I can safely say that this burger is unique—I cannot think of another one quite like this. There are burgers that have similar goals but Mr. Greenspan has taken burger making to another level, leaving the imagination wildly active. Unfortunately, it does not chime with me but others seem to be enthralled (call me a traditionalist).

Last Friday I spent the evening with close friends and some newer acquaintances at an LA favorite: Father’s Office. For those readers outside the area, Father’s Office is a gastro pub (probably responsible for the term as far as Los Angeles is concerned) that features an excellent beer list, with a fair selection of wines and drinks to accompany delectable treats from a seasonal menu. While the beer & wine menus may be upgraded and the food might be altered to accommodate new vegetables and meats that become available, a constant fixture will always be the burger.

There are many things that interest me about the newer Father’s Office, not the original in Santa Monica; the communal hand washing outside of the bathrooms (in short, the layout), the clientele is always different (not your average bar goers) and the strict adherence to the menu—no substitutions! They offer a lot of nice choices like grilled Sonoma lamb, braised oxtail, duck confit salad yet most people come for the acclaimed cheeseburger.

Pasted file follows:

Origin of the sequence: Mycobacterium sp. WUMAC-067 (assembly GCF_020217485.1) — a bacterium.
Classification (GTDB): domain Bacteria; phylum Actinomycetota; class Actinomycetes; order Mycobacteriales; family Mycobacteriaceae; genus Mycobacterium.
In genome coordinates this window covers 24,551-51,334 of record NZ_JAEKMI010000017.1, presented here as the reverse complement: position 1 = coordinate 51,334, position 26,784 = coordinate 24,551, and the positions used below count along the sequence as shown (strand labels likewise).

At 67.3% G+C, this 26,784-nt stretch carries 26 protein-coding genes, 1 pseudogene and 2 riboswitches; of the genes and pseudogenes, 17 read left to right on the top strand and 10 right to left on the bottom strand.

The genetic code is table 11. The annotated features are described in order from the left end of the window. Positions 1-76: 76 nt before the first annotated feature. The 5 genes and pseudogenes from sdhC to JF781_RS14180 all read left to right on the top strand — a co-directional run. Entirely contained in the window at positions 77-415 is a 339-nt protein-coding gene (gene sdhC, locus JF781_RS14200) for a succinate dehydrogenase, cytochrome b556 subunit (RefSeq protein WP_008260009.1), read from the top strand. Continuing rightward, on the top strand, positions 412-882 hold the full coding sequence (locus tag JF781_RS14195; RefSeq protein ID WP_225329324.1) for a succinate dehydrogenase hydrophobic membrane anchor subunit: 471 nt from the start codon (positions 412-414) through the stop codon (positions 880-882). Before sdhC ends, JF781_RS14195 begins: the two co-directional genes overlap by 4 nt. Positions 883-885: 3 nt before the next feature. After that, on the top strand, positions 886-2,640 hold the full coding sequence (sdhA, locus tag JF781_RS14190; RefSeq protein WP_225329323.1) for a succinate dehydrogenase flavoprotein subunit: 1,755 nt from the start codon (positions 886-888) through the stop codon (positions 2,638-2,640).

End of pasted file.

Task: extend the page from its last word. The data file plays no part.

Well, the cheeseburger is no secret to Angelenos—it is frequently said to be one of the best served in the city. It is packed with a great grind of meat stacked in a patty nearly an inch thick served with arugula, caramelized onions, gruyere, Maytag blue cheese, bacon compote wedged inside a soft brioche bun that resembles a submarine sandwich (demisubmarine). The patty is juicy and the salty sweet combination between the bacon compote and the onions is played up to the nth degree. The burger is a little busy and the flavors crowd your palate—masking what is otherwise a perfect grind. The finish is a mixture of cheese and a tiny spice from the rocket (arugula) as the generous patty disappears into the ether. It becomes messy too as the bun breaks down like a clunky submarine, leaving the jus on your fingers and in the basket.

I chose a central California syrah to pair with my main selection the duck leg confit salad but saved some room for a couple of shared bites of the many burgers that were on the group’s table. Surprisingly the Melville syrah went well with both but was definitely better suited for the gaminess of the duck.